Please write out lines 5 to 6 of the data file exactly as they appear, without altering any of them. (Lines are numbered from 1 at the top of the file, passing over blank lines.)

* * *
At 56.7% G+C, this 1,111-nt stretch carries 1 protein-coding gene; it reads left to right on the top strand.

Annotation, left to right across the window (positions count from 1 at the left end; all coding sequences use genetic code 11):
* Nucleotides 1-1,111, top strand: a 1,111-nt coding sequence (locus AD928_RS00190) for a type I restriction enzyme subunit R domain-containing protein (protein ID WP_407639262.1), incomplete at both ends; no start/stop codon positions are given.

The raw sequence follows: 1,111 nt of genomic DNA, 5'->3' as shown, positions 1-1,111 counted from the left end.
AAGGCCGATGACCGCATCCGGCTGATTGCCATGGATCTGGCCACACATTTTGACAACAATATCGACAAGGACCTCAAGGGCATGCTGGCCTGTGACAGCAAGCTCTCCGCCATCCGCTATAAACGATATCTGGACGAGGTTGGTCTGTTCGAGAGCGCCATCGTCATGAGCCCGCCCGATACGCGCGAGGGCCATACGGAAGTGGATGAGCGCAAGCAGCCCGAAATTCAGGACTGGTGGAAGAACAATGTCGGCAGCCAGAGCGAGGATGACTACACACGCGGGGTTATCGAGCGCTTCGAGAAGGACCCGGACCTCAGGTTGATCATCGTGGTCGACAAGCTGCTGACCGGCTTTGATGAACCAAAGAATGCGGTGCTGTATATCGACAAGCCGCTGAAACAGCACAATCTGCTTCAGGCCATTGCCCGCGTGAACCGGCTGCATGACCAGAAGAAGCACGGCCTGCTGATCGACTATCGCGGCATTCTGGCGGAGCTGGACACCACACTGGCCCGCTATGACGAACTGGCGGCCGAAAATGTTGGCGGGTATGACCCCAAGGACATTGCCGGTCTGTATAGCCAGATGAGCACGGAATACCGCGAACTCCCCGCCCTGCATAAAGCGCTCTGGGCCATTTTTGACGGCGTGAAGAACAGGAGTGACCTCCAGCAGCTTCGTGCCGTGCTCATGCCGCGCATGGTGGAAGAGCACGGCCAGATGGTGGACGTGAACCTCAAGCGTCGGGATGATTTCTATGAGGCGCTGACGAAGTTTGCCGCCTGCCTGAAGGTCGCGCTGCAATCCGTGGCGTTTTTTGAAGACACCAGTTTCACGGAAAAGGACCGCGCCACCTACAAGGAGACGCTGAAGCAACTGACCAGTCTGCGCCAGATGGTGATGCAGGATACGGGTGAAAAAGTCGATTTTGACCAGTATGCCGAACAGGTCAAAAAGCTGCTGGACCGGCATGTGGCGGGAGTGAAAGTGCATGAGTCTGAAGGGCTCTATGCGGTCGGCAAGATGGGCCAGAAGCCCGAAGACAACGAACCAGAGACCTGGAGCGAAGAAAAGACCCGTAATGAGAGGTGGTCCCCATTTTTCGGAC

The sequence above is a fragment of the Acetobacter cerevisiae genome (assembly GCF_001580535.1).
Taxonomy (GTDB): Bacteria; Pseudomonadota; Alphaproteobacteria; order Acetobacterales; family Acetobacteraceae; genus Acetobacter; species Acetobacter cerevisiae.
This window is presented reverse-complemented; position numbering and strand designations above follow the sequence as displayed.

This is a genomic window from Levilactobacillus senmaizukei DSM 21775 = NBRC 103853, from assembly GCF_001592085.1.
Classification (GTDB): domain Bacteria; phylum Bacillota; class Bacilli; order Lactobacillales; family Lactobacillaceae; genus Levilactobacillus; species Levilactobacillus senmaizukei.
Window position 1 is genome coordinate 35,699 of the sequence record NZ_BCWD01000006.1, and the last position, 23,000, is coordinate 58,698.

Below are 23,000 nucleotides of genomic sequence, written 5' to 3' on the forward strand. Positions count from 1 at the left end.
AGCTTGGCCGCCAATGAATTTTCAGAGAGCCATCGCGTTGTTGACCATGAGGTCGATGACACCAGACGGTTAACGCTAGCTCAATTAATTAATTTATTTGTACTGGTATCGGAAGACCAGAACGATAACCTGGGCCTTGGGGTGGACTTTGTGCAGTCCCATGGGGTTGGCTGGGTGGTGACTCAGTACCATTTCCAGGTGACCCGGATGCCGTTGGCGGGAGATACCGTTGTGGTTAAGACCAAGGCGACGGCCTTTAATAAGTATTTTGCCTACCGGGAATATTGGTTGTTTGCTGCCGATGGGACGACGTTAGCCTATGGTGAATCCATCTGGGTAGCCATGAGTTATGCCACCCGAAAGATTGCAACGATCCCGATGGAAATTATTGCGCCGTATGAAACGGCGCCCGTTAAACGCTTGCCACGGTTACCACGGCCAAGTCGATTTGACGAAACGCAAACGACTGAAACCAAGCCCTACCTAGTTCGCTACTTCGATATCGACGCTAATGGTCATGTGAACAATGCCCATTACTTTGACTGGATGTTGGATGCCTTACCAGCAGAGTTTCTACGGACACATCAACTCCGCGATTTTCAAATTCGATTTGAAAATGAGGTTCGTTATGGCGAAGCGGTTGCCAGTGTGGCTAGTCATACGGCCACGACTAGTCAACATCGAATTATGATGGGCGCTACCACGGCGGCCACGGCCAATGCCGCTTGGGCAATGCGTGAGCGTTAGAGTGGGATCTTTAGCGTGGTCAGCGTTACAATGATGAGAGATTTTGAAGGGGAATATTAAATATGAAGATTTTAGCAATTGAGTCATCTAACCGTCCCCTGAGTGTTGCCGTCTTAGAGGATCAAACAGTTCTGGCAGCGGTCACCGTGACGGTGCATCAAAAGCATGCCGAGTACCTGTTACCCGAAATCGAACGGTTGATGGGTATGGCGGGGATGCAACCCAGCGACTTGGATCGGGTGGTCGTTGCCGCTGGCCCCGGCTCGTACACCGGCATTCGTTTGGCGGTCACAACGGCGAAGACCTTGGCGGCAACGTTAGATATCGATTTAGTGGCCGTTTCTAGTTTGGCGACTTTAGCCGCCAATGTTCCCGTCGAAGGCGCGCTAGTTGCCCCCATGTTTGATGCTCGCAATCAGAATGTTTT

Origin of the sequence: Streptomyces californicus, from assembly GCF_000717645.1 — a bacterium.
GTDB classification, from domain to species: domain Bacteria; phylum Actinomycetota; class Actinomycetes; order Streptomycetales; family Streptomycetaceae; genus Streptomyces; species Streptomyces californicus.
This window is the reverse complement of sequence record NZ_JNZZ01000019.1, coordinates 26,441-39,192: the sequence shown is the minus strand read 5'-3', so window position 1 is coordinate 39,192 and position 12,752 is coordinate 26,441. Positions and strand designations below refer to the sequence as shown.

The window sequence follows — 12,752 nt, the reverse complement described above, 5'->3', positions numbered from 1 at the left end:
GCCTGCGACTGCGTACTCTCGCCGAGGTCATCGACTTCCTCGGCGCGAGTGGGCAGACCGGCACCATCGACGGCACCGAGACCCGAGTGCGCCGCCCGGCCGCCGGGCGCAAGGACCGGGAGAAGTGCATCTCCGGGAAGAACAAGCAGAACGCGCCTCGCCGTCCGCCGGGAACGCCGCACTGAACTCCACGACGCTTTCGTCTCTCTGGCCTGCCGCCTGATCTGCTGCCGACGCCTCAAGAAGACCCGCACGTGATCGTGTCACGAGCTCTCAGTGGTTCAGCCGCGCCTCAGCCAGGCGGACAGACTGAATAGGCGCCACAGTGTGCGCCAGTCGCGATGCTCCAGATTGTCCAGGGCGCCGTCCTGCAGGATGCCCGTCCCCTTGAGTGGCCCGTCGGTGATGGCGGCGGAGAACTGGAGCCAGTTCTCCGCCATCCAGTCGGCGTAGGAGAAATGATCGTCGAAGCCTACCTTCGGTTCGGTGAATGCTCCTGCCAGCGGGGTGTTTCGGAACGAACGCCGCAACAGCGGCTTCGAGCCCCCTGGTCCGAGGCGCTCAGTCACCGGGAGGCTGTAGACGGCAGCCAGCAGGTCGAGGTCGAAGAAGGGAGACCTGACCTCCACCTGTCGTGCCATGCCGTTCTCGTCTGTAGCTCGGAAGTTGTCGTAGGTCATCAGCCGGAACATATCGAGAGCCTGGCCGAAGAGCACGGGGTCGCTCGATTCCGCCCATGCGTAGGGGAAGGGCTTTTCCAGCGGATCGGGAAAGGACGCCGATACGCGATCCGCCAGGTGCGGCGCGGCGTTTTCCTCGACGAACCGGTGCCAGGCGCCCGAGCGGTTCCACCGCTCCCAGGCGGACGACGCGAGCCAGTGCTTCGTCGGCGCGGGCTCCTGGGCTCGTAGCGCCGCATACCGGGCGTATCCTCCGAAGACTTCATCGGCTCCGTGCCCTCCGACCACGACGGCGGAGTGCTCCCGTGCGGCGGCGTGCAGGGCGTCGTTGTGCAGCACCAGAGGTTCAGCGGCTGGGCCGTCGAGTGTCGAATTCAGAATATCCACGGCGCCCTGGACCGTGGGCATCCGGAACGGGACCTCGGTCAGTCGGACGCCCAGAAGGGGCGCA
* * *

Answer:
AAGGCCGATGACCGCATCCGGCTGATTGCCATGGATCTGGCCACACATTTTGACAACAATATCGACAAGGACCTCAAGGGCATGCTGGCCTGTGACAGCAAGCTCTCCGCCATCCGCTATAAACGATATCTGGACGAGGTTGGTCTGTTCGAGAGCGCCATCGTCATGAGCCCGCCCGATACGCGCGAGGGCCATACGGAAGTGGATGAGCGCAAGCAGCCCGAAATTCAGGACTGGTGGAAGAACAATGTCGGCAGCCAGAGCGAGGATGACTACACACGCGGGGTTATCGAGCGCTTCGAGAAGGACCCGGACCTCAGGTTGATCATCGTGGTCGACAAGCTGCTGACCGGCTTTGATGAACCAAAGAATGCGGTGCTGTATATCGACAAGCCGCTGAAACAGCACAATCTGCTTCAGGCCATTGCCCGCGTGAACCGGCTGCATGACCAGAAGAAGCACGGCCTGCTGATCGACTATCGCGGCATTCTGGCGGAGCTGGACACCACACTGGCCCGCTATGACGAACTGGCGGCCGAAAATGTTGGCGGGTATGACCCCAAGGACATTGCCGGTCTGTATAGCCAGATGAGCACGGAATACCGCGAACTCCCCGCCCTGCATAAAGCGCTCTGGGCCATTTTTGACGGCGTGAAGAACAGGAGTGACCTCCAGCAGCTTCGTGCCGTGCTCATGCCGCGCATGGTGGAAGAGCACGGCCAGATGGTGGACGTGAACCTCAAGCGTCGGGATGATTTCTATGAGGCGCTGACGAAGTTTGCCGCCTGCCTGAAGGTCGCGCTGCAATCCGTGGCGTTTTTTGAAGACACCAGTTTCACGGAAAAGGACCGCGCCACCTACAAGGAGACGCTGAAGCAACTGACCAGTCTGCGCCAGATGGTGATGCAGGATACGGGTGAAAAAGTCGATTTTGACCAGTATGCCGAACAGGTCAAAAAGCTGCTGGACCGGCATGTGGCGGGAGTGAAAGTGCATGAGTCTGAAGGGCTCTATGCGGTCGGCAAGATGGGCCAGAAGCCCGAAGACAACGAACCAGAGACCTGGAGCGAAGAAAAGACCCGTAATGAGAGGTGGTCCCCATTTTTCGGAC

The sequence above is a fragment of the Acetobacter cerevisiae genome (assembly GCF_001580535.1).